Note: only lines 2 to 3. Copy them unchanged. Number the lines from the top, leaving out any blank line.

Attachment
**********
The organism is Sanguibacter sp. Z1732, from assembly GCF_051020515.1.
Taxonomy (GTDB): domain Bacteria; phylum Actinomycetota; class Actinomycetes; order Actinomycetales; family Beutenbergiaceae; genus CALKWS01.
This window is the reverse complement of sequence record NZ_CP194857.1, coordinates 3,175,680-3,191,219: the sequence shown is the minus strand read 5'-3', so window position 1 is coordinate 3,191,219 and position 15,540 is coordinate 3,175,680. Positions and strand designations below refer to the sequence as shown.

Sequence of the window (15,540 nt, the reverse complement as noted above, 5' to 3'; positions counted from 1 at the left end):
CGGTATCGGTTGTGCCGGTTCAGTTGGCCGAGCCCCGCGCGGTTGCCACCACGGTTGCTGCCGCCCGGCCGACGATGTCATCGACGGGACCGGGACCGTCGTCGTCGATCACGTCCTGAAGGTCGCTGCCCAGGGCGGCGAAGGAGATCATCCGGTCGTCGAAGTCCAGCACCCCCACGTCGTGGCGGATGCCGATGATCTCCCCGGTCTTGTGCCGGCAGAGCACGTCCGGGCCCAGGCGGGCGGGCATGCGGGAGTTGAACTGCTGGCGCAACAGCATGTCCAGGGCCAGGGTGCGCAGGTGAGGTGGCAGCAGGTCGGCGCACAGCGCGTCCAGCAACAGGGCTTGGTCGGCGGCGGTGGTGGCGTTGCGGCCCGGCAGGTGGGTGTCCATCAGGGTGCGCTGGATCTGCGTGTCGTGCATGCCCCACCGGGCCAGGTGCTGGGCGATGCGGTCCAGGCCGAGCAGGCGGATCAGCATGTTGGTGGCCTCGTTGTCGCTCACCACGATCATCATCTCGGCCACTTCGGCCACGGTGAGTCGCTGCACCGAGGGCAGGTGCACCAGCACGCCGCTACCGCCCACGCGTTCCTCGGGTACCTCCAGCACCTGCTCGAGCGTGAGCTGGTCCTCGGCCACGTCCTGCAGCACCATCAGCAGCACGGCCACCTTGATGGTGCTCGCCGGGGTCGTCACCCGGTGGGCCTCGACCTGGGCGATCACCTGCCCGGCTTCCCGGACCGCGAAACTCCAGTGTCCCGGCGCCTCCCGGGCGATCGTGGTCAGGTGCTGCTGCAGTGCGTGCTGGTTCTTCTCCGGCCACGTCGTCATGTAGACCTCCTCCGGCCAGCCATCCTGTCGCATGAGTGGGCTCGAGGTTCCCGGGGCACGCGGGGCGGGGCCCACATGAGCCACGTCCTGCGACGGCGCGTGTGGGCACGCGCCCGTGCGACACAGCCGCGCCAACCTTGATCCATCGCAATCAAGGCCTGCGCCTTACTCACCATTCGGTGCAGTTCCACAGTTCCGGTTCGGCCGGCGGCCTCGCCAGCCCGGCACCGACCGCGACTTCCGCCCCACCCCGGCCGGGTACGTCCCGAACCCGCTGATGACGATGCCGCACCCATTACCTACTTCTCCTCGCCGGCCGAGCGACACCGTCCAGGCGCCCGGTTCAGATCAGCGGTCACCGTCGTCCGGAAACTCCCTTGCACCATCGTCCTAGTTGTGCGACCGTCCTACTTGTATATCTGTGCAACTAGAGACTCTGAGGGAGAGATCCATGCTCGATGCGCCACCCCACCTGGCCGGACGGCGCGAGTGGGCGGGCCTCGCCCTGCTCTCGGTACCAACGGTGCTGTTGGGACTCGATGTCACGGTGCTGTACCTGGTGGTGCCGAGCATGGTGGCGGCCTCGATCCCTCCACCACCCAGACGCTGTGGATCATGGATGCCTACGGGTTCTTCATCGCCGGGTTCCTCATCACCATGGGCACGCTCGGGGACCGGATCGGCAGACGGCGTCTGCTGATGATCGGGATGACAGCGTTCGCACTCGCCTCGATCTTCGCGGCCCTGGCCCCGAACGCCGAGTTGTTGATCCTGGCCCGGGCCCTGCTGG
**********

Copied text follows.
Taxonomy (GTDB): domain Bacteria; phylum Actinomycetota; class Actinomycetes; order Actinomycetales; family Beutenbergiaceae; genus CALKWS01.
This window is the reverse complement of sequence record NZ_CP194857.1, coordinates 3,175,680-3,191,219: the sequence shown is the minus strand read 5'-3', so window position 1 is coordinate 3,191,219 and position 15,540 is coordinate 3,175,680. Positions and strand designations below refer to the sequence as shown.